Aechmea lilacinantha is a member of Aechmea subg. Chevaliera. Its closest relative is A. squarrosa Mez, but the new taxon differs from it by its scape densely white-lepidote (vs. glabrous), scape bracts suberect-ascending and not imbricate (vs. erect and imbricate), inflorescence shorter (8-15 cm vs. ca. 20 cm long), floral bracts densely white-lepidote (vs. glabrous or nearly so), margins remotely and irregularly denticulate near the apex (vs. entire), sepals densely white-lepidote (vs. glabrous), and by ovary densely white-lepidote (vs. glabrous). Since A. squarrosa is a very poorly known species, without detailed data on some important aspects of its morphology (e. g., petals, stamens, pollen), other differences may come to light when good living specimens of this mysterious taxon are re-collected.

In fact, this new species was identified in Wendt (1997) as A. squarrosa, as it is inferred by the listed specimens from Petropolis-Pati do Alferes, here cited as paratypes. However, inaccurate taxa circumscription and mistaken new synonymy in the process of revising Aechmea subgenus Pothuava by Wendt (1997) were already reported by Silva & Leme [1999 (A. triticina Mez vs. A. guarapariensis E. Pereira & Leme)] and Leme & Silva [2002 (A. cariocae L. B. Sm. vs. A. squarrosa Baker)]. Another problem involves the broad circumscription of A. ornata, including A. roberto-anselmoi as a new synonym (Wendt, 1997), which was followed by Sousa (2004) in the revision of Aechmea subgen. Chevaliera. Both authors did not evaluated the fact the typical A. ornata, originally described from Santa Catarina State, presents pollen sulcate and psillate, when A. roberto-anselmoi, from Rio de Janeiro state, has porate pollen grains, as cited in its protologue (Pereira & Leme, 1985), with reticulate exine, just to exemplify one striking character of distinction between these taxa. More recently, another circumscription of A. ornata in disagreement with its original concept also appeared in Costa & Wendt (2007), but in their comments the authors discuss the uncertainty of the identification of the taxon they studied from Nova Friburgo, Rio de Janeiro.



When compared to A. ornata Baker (sensu Baker, 1889; Reitz, 1983; based on specimens from the States of Santa Catarina and Parana), this new species can be distinguished by leaf-blades with longer spines (2-5 mm vs. 1-2 mm long), floral bracts (including the apical spines) distinctly shorter than the sepals (vs. distinctly longer than the sepals), with a shorter apical spine (4-5 mm vs. 10-14 mm long), sepals bigger (ca. 15 x 8 mm vs. 9-13 x 4-5 mm), asymmetrical (vs. subsymmetrical), densely white-lepidote (vs. glabrescent), lilac at apex (vs. completely green), petals strongly recurved at apex (vs. suberect), apex acute and apiculate (vs. broadly emarginate and apiculate), pollen biporate (vs. sulcate), and by stigma distinctly shorter than the anthers (vs. equaling the anthers), with lobes erect (vs. densely spirally-contorted).

Despite not being close relatives, A. lilacinantha may be confused with A. roberto-anselmoi. However, the morphological differences are: leaf-blades with longer spines (2-5 mm vs. ca. 2 mm long), floral bracts distinctly shorter than the sepals (vs. distinctly longer than the sepals), with a shorter apical spine (4-5 mm vs. ca. 17 mm long), sepals bigger (ca. 15 x 8 mm vs. 10-12 x 7 mm) with the lateral wing distinctly shorter than the midnerve (vs. equaling the midnerve), and mainly by pollen with psillate exine (vs. reticulate, with rounded lumina).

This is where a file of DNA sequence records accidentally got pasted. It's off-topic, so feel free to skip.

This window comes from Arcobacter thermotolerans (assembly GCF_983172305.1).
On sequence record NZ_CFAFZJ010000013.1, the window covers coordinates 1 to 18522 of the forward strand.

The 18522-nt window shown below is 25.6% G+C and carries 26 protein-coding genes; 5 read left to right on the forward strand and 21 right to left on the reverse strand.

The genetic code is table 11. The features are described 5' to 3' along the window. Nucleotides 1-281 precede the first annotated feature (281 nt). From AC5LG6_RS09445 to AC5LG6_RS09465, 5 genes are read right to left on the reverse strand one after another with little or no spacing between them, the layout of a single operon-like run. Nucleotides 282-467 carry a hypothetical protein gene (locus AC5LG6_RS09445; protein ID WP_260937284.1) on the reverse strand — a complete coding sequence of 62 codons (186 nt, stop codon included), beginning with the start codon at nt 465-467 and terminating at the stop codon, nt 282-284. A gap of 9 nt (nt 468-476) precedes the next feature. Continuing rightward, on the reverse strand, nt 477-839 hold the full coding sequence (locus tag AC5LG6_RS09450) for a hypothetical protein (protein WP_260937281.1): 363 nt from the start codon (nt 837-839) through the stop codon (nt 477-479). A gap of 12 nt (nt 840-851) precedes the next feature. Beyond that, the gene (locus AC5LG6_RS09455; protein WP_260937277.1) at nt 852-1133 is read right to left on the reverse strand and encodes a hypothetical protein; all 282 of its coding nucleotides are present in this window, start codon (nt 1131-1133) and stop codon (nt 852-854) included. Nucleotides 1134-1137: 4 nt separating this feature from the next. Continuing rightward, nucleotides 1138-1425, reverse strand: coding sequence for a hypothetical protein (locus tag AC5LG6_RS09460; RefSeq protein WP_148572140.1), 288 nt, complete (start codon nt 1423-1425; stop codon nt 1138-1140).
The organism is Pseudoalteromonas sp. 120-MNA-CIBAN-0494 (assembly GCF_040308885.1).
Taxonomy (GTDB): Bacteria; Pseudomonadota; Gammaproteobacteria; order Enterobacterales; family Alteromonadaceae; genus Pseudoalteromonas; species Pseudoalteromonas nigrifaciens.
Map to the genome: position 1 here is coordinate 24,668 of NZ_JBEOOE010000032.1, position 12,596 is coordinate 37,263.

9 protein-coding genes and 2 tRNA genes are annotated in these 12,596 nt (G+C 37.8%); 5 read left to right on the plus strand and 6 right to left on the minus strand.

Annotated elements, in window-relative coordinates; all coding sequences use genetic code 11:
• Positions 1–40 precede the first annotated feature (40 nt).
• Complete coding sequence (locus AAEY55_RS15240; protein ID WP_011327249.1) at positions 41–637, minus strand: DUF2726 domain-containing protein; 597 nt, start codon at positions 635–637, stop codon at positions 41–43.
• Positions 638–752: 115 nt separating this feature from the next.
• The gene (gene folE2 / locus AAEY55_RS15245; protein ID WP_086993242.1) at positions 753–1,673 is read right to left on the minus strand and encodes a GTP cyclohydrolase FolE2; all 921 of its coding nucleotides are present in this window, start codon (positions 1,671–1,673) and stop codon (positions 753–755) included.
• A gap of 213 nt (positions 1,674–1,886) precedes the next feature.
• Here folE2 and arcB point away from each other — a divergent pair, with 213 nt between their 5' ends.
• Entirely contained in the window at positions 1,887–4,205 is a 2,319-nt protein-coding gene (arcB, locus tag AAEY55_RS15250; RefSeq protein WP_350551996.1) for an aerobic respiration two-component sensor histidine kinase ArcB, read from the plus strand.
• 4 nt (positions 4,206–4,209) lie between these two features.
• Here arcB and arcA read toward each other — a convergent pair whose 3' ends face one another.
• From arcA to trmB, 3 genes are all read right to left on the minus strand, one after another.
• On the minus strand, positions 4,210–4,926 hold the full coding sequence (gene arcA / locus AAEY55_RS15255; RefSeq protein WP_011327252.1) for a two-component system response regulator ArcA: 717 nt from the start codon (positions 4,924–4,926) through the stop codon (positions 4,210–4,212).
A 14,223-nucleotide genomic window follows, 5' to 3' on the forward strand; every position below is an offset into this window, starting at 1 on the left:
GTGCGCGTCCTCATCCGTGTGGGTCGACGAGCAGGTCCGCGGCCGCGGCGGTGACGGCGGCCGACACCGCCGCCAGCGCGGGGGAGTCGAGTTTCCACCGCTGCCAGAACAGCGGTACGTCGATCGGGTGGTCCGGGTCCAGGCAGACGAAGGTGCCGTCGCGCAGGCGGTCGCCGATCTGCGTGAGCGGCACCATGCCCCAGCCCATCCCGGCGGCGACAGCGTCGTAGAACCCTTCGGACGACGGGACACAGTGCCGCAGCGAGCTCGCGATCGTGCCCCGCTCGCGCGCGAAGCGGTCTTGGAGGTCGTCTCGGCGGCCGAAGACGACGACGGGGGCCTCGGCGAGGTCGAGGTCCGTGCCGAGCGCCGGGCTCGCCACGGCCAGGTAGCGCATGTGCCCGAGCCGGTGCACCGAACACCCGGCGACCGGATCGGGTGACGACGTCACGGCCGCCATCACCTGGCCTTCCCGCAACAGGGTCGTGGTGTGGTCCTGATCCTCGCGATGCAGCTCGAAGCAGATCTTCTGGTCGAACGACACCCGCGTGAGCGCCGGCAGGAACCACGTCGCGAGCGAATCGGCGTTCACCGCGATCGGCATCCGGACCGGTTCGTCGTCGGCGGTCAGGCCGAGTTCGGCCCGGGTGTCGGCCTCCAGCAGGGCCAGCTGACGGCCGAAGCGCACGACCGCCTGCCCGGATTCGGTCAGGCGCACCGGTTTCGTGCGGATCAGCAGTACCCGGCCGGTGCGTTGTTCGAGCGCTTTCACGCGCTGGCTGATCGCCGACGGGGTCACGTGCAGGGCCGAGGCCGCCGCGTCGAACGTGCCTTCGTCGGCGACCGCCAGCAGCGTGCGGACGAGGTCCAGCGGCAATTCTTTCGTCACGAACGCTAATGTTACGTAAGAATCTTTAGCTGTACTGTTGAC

In order to better observe A. lilacinantha in habitat, we returned to the exact place where it was collected 22 year ago, which is now located inside the limits of the recently created Reserva Biologica do Tingua, a federal conservation unit. Without an official permission to collect, we were happy to only take notes of GPS information (provided above), and photograph the original population, nowadays reduced due to the proliferation of a native bamboo species, which is increasingly shading terrestrial bromeliads and gradually disturbing their growth.

Aechmea lilacinantha is a typical terrestrial or sometimes epiphytic species of the high altitude Atlantic Forest, mostly composed by short trees, sharing the habitat with A. nudicaulis (L.) Griseb., Neoregelia carolinae (Beer) L. B. Sm., N. chlorosticta (Baker) L. B. Sm., N. leucophoea (Baker) L. B. Sm., N. petropolitana, Quesnelia lateralis Wawra, Tillandsia organensis Ehlers, Vriesea heterostachys (Baker) L. B. Sm., V. longicaulis (Baker) Mez, V. philippo-coburgii Wawra to name the more conspicuous elements. Certainly, its population is spread over the higher sites of the Reserva Biologica do Tingua, suggesting the need of a survey to monitor its occurrence and evaluate any current risk for its survival in the whole area.



Baker, J. G. (1889). Handbook of the Bromeliaceae. London, George Bell and Sons.

Costa, A. F. d. and T. Wendt (2007). "Bromeliaceae na Regiao de Macae de Cima, Nova Friburgo, Rio de Janeiro, Brasil." Rodriguesia 58(4): 905-939.

Leme, E. M. C. and B. R. Silva (2002). "On the Ressurection of Aechmea cariocae L. B. Sm.." J. Bromeliad Soc. 52(6): 262-268.

Pereira, E. and E. M. C. Leme (1985). "Notes from Herbarium Bradeanum, No. 2: Aechmea roberto-anselmoi; A new Species from Brazil." J. Bromeliad Soc. 35(4): 171-173.

Reitz, R. (1983). "Bromeliaceas e a malaria-brornelia endemica." Fl. Ilustr. Catarinense I. Fasc. Brom: 518.

Silva, B. R. and E. M. C. Leme (1999). "Rediscovering Aechmea triticina Mez." J. Bromeliad Soc. 49(4): 168-173.

Smith, L. B. and R. J. Downs (1979). Flora Neotropica Monograph No. 14, Part 3 Bromelioideae (Bromeliaceae). New York, The New York Botanical Garden.

Sousa, G. M. (2004). Revisao taxonomica de Aechmea Ruiz & Pav. subg. Chevaliera (Gaudich. ex Beer) Baker Bromelioideae-Bromeliaceae. Sao Paulo, Universidade de Sao Paulo. PhD.

Wendt, T. (1997). "A review of the subgenus Pothuava (Baker) Baker of Aechmea Ruiz & Pav. (Bromeliaceae) in Brazil." Bot. J. Linn. Soc. 125(3): 245-271.

Elton M. C. Leme. (1)

(1) Herbarium Bradeanum, Rio de Janeiro, Brazil. JBS 59(5). 2009
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Author:Leme, Elton M.C.
Publication:Journal of the Bromeliad Society
Article Type:Report
Geographic Code:3BRAZ
Date:Sep 1, 2009